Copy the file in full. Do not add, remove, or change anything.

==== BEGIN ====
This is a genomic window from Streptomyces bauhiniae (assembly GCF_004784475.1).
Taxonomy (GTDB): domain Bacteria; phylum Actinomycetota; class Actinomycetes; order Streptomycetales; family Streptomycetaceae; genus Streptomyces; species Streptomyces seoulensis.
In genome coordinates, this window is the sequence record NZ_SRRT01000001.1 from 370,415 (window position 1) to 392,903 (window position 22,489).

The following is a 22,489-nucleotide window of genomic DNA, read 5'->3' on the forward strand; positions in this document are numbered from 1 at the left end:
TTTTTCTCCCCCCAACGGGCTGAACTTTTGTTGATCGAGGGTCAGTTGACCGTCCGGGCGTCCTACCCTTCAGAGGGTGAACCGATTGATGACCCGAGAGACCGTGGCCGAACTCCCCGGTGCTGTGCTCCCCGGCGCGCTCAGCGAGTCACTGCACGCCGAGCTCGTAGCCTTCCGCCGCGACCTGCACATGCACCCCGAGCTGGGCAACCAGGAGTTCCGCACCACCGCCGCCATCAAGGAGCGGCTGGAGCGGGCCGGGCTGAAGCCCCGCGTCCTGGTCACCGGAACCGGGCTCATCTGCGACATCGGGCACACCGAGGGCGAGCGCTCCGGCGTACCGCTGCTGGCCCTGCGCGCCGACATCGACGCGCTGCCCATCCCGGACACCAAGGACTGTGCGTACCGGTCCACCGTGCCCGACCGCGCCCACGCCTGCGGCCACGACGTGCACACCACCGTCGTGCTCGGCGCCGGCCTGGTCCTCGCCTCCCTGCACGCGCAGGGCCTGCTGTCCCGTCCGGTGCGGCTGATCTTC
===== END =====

This is a genomic window from Streptomyces bauhiniae (assembly GCF_004784475.1).
Taxonomy (GTDB): domain Bacteria; phylum Actinomycetota; class Actinomycetes; order Streptomycetales; family Streptomycetaceae; genus Streptomyces; species Streptomyces seoulensis.
In genome coordinates, this window is the sequence record NZ_SRRT01000001.1 from 370,415 (window position 1) to 392,903 (window position 22,489).

The following is a 22,489-nucleotide window of genomic DNA, read 5'->3' on the forward strand; positions in this document are numbered from 1 at the left end:
TTTTTCTCCCCCCAACGGGCTGAACTTTTGTTGATCGAGGGTCAGTTGACCGTCCGGGCGTCCTACCCTTCAGAGGGTGAACCGATTGATGACCCGAGAGACCGTGGCCGAACTCCCCGGTGCTGTGCTCCCCGGCGCGCTCAGCGAGTCACTGCACGCCGAGCTCGTAGCCTTCCGCCGCGACCTGCACATGCACCCCGAGCTGGGCAACCAGGAGTTCCGCACCACCGCCGCCATCAAGGAGCGGCTGGAGCGGGCCGGGCTGAAGCCCCGCGTCCTGGTCACCGGAACCGGGCTCATCTGCGACATCGGGCACACCGAGGGCGAGCGCTCCGGCGTACCGCTGCTGGCCCTGCGCGCCGACATCGACGCGCTGCCCATCCCGGACACCAAGGACTGTGCGTACCGGTCCACCGTGCCCGACCGCGCCCACGCCTGCGGCCACGACGTGCACACCACCGTCGTGCTCGGCGCCGGCCTGGTCCTCGCCTCCCTGCACGCGCAGGGCCTGCTGTCCCGTCCGGTGCGGCTGATCTTC